This method of power bus distribution also reduces the area on chip required for power busses by reducing the number of metal-space-metal pairs (i.e., adjacent routing channels 54). This increases the number of tracks available for interconnect which again improves routability. It is normally necessary to run large power busses through the array to provide adequate current density capabilities. These large power busses break up the array then into several smaller arrays. This is not desirable because the place and route software is constrained as to where it can place large blocks of logic. With the method of power bus distribution used in this invention, there are no large power busses required since adequate current density capabilities are provided within the cell. This makes the array more versatile for place and route. This becomes more critical as arrays get larger and macro cells become more complex. This also makes it easier to automate the design of new array sizes since power busses need not be considered. When personalizing macro cells it is often necessary to tie some gates to the power supplies. In conventional core cell designs it is necessary to contact the gate in the center of the cell (area 35, 36, 37, 38 and 39) and run second metal to the first metal power bus. This is undesirable because the second metal forms a blockage to global second metal routing. In the present design, contacting a gate to the power bus requires only a contact at the end of the gate since the power busses run over the top of the ends of the gates. Hence no second metal is required and routing efficiency is improved.

Underpass regions 46, 47, 48, 49, 50 and 51 are used as local routing for core cell personalizations. Because the power supply metal VDD and VSS is at the top and bottom of the cell it would normally require second metal to cross over them. The poly silicon tracks are used to cross under the power supply lines (i.e., from cell 20 to cell 61). This has two advantages. First, it is used in the place of second metal which again improves routability. Second, it allows macro cell personalizations easily in the "y" direction instead of just in the "x" direction. This produces more square macro cells which are easier to place and shorter interconnect lengths which improves performance.

Personalizing a macro cell is normally accomplished with the five intermost first metal tracks 54 (FIG. 5A) and the polysilicon tracks 46, 47, 48, 49, 50 and 51. This leaves all of the second metal tracks, as well as the first metal tracks 54 and 55, open for global routing. It is now possible to go across the entire "x" direction of the chip on first metal tracks 54 and 55, whether personalized macro cells are placed in the way or not. This effectively increases the number of tracks for global routing by approximately thirty percent. This clearly improves the usefulness of the gate array making it more competitive with other forms of integrated circuits.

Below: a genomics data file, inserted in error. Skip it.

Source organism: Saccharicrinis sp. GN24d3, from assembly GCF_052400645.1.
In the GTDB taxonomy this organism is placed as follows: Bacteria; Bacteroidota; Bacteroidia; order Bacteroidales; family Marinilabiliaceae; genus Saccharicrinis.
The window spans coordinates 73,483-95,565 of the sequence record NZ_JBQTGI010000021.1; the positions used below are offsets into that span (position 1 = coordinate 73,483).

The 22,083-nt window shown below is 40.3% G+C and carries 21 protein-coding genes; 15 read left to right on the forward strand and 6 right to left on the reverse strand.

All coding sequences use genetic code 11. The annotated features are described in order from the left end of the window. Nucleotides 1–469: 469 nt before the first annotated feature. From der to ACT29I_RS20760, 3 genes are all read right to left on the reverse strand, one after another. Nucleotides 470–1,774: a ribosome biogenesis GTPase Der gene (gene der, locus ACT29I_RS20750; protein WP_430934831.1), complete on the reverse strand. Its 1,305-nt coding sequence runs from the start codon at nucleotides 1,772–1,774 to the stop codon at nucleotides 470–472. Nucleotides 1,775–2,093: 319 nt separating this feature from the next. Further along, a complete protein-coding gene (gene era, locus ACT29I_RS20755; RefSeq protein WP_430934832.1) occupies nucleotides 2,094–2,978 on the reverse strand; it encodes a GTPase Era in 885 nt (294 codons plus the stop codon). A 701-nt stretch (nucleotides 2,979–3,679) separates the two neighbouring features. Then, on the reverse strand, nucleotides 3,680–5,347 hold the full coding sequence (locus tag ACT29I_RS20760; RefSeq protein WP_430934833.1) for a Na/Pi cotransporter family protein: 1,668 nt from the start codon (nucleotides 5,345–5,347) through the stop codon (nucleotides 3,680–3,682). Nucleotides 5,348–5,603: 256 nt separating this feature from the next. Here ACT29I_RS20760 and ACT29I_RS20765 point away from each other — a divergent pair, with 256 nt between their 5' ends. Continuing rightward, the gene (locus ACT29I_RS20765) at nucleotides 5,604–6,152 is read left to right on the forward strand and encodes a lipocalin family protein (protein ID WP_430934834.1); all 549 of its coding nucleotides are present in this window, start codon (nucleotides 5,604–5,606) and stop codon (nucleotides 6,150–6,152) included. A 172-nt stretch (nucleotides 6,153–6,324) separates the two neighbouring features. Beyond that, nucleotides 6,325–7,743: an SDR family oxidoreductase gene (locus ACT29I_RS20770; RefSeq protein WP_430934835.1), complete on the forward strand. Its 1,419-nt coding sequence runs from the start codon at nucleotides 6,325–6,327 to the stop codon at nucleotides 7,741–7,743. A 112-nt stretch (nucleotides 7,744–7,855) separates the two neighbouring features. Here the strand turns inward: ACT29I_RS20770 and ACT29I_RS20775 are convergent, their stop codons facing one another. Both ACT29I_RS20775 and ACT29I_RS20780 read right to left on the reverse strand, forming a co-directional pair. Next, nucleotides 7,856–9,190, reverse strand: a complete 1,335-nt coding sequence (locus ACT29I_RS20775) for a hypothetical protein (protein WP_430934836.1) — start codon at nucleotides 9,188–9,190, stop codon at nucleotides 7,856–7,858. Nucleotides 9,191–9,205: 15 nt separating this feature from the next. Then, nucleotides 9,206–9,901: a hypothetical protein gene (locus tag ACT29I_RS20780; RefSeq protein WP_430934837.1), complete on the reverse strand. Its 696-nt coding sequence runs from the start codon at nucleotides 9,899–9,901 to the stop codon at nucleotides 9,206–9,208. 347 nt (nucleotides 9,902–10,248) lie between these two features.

By now it should be appreciated that there has been provided a standard cell having improved device isolation, improved internal routing channels, shared power busses and customized metal routing under power busses.

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Referenced by
Citing PatentFiling datePublication dateApplicantTitle
US5027319 *Sep 2, 1988Jun 25, 1991Motorola, Inc.Gate array macro cell
US5481125 *Jun 29, 1993Jan 2, 1996Mitel CorporationCompact CMOS analog crosspoint switch matrix
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US6617621 *Jun 6, 2000Sep 9, 2003Virage Logic CorporationGate array architecture using elevated metal levels for customization
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US8026536 *Mar 29, 2006Sep 27, 2011Elpida Memory, Inc.Semiconductor device having a dummy gate
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Classifications
U.S. Classification257/206, 257/E27.108, 257/211, 257/E21.574, 257/207
International ClassificationH01L27/118, H01L21/765
Cooperative ClassificationH01L27/11807, H01L21/765
European ClassificationH01L21/765, H01L27/118G4
Legal Events
DateCodeEventDescription
Feb 2, 2007ASAssignment
Owner name: CITIBANK, N.A. AS COLLATERAL AGENT, NEW YORK
Free format text: SECURITY AGREEMENT;ASSIGNORS:FREESCALE SEMICONDUCTOR, INC.;FREESCALE ACQUISITION CORPORATION;FREESCALE ACQUISITION HOLDINGS CORP.;AND OTHERS;REEL/FRAME:018855/0129
Effective date: 20061201
Owner name: CITIBANK, N.A. AS COLLATERAL AGENT,NEW YORK
Free format text: SECURITY AGREEMENT;ASSIGNORS:FREESCALE SEMICONDUCTOR, INC.;FREESCALE ACQUISITION CORPORATION;FREESCALE ACQUISITION HOLDINGS CORP. AND OTHERS;US-ASSIGNMENT DATABASE UPDATED:20100525;REEL/FRAME:18855/129
Free format text: SECURITY AGREEMENT;ASSIGNORS:FREESCALE SEMICONDUCTOR, INC.;FREESCALE ACQUISITION CORPORATION;FREESCALE ACQUISITION HOLDINGS CORP. AND OTHERS;REEL/FRAME:18855/129
May 7, 2004ASAssignment
Owner name: FREESCALE SEMICONDUCTOR, INC., TEXAS
Free format text: ASSIGNMENT OF ASSIGNORS INTEREST;ASSIGNOR:MOTOROLA, INC.;REEL/FRAME:015698/0657
Effective date: 20040404
Owner name: FREESCALE SEMICONDUCTOR, INC. 6501 WILLIAM CANNON
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Owner name: FREESCALE SEMICONDUCTOR, INC.,TEXAS
Dec 28, 2000FPAYFee payment
Year of fee payment: 12
Dec 9, 1996FPAYFee payment
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Oct 23, 1992FPAYFee payment
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Sep 8, 1987ASAssignment
Owner name: MOTOROLA, INC., SCHAUMBURG, ILLINOIS A CORP. OF DE
Free format text: ASSIGNMENT OF ASSIGNORS INTEREST.;ASSIGNORS:HAMZIK, RICHARD R.;ANDERSON, FLOYD E.;REEL/FRAME:004792/0668
Effective date: 19870904
Owner name: MOTOROLA, INC., SCHAUMBURG, ILLINOIS A CORP. OF,DE
Free format text: ASSIGNMENT OF ASSIGNORS INTEREST;ASSIGNORS:HAMZIK, RICHARD R.;ANDERSON, FLOYD E.;REEL/FRAME:004792/0668